Ubuntu Linux on the Rockchip RK3066 SoC

Those interested in running Linux on a cheap Chinese “MiniPC” with an ARM SoC have had much reason for hope, and just as much reason for disappointment.

The hope springs from the low cost and rapid pace of development of these devices. Earlier this year, the state of the art were devices based on the Allwinner A10 SoC, which had a single ARM Cortex-A8 Core and a dual-core Mali400 GPU, which went for ~$100, now there are products well under $100 with single- or dual-core Cortex-A9 CPUs and a up to a quad core GPU.

The disappointment comes from the fact that these SoCs are targeted at Android, with terrible documentation, and that most of the manufacturers are terrible about complying with the GPL. Add to this the fact that important parts of the chip, like the GPU and the video compression accelerator are under NDA from the original holders of the IP.

Still, there is reason for continued hope. Over on the SlateDroid forums, “AndrewDB” has posted about his progress with getting Ubuntu running on the UG802, which has a RK3066 SoC.

Current status, to the best of my knowledge:

  • Boots with Linux Kernel in Flash and RootFS on an SD card.
  • Framebuffer video out over HDMI
  • WiFi networking
What’s more, Andrew Kirby from Rikomagic, which sells a device based on this chip has been providing recent Kernel source. In addition, there is a working binary-blob based Linux driver for the video processing unit on an earlier Rockchip SoC that may be easily ported to this one.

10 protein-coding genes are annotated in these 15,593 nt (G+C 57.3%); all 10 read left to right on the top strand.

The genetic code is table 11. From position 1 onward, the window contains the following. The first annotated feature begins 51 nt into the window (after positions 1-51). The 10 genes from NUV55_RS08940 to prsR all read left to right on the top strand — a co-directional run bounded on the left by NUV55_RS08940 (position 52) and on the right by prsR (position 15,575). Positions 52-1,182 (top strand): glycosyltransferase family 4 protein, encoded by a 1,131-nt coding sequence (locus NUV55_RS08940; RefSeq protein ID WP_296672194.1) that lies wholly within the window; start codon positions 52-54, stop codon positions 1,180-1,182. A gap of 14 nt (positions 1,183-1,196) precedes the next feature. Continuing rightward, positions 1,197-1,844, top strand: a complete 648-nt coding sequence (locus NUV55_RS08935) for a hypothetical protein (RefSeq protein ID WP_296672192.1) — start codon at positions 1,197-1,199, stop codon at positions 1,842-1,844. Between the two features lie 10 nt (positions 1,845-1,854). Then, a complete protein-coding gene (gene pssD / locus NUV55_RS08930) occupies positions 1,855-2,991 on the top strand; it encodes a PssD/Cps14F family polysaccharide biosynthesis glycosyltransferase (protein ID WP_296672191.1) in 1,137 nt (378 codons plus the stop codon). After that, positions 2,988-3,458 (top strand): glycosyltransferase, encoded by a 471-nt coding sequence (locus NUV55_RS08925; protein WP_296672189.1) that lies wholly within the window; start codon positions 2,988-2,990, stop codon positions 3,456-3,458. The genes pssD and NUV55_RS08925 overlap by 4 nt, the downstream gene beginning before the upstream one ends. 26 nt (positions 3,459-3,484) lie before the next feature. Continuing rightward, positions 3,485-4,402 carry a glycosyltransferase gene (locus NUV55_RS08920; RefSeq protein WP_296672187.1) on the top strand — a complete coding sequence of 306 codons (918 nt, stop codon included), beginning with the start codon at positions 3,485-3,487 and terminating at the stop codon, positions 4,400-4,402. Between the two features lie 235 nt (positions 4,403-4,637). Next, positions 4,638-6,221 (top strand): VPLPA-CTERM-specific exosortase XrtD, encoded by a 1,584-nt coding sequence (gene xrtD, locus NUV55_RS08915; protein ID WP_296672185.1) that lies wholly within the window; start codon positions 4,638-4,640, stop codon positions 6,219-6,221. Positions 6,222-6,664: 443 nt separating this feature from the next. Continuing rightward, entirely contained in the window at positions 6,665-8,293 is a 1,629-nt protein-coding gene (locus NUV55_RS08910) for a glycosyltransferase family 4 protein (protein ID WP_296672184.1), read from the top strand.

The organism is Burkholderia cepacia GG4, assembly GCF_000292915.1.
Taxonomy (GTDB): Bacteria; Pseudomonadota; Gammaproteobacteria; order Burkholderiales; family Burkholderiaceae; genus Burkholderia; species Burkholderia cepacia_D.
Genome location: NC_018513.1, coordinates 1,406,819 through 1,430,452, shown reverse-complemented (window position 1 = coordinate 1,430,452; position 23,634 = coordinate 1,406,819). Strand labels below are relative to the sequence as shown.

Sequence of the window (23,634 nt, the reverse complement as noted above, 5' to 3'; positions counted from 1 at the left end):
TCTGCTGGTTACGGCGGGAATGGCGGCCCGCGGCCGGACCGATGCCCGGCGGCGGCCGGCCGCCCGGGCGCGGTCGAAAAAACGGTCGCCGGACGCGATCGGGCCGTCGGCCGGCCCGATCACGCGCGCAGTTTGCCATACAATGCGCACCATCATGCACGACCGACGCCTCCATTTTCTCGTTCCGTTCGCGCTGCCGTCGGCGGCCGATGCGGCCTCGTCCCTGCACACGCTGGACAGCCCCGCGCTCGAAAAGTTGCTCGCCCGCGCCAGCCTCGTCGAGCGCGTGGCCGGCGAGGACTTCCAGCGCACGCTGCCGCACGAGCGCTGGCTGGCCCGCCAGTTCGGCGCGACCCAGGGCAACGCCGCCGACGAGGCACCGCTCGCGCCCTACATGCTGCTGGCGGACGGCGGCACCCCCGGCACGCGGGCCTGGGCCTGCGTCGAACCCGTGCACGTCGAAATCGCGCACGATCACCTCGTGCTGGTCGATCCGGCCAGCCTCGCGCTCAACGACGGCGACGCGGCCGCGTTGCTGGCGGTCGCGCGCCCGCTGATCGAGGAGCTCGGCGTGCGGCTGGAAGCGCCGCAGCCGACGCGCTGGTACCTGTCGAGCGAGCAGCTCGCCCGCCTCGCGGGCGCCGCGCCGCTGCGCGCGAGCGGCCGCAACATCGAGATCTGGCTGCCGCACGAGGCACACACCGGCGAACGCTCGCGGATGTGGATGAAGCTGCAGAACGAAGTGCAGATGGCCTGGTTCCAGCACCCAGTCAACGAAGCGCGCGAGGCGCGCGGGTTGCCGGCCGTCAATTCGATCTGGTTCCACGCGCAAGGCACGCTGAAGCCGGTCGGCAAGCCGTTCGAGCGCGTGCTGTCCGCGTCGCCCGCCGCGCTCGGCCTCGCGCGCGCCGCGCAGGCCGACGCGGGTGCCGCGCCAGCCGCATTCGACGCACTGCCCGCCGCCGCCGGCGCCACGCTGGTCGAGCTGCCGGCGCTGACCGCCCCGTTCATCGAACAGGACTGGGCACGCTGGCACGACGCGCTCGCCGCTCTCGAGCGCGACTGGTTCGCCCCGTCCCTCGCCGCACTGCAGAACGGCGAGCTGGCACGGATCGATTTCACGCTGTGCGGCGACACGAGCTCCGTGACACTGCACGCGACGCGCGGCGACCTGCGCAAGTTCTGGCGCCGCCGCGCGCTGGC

Update: It looks like the most of the action is actually in the ARM TV tech forum.

via CNX-Software


A brief history of hackable ARM devices

Once upon a time, there was the SheevaPlug, a $99 computer with a 1.2GHz ARM CPU, 512mb RAM, 512mb of flash storage, USB2 and an SDHC card reader that ran Linux. The SheevaPlug gave birth to inexpensive commercial products, like the PogoPlug, and it’s cousin, the heavily discounted Seagate Dockstar.

Since then, there has been an explosion of ARM-based development platforms. The SheevaPlug was based on the Kirkwood system-on-a-chip from Marvel, who partnered with GlobalScale Technologies to create development and reference designs that could easily be customized for various applications. Similarly, Texas Instruments, which has its own ARM based SOC families, created the Pandaboard, BeagleBoard and BeagleBone to encourage people to develop applications for their chips. Globalscale and Marvel haven’t rested on their laurels, either, they’ve created a number of additional variants on Sheeva platform, some with video output, others with SATA interfaces, additional GigE, WiFi, and other differentiators.

This is really just scratching the surface. Samsung, Qualcomm, Nvidia and Broadcom all make their own ARM SOCs, and there is an explosion of devices based on Chinese chips, like the Allwinner A10 (single core ARM Cortex A8 + dual Core Mali GPU), Rockchip 3066 (dua core ARM Cortex A9 + quad core Mali GPU) and AMLogic 8726-M3.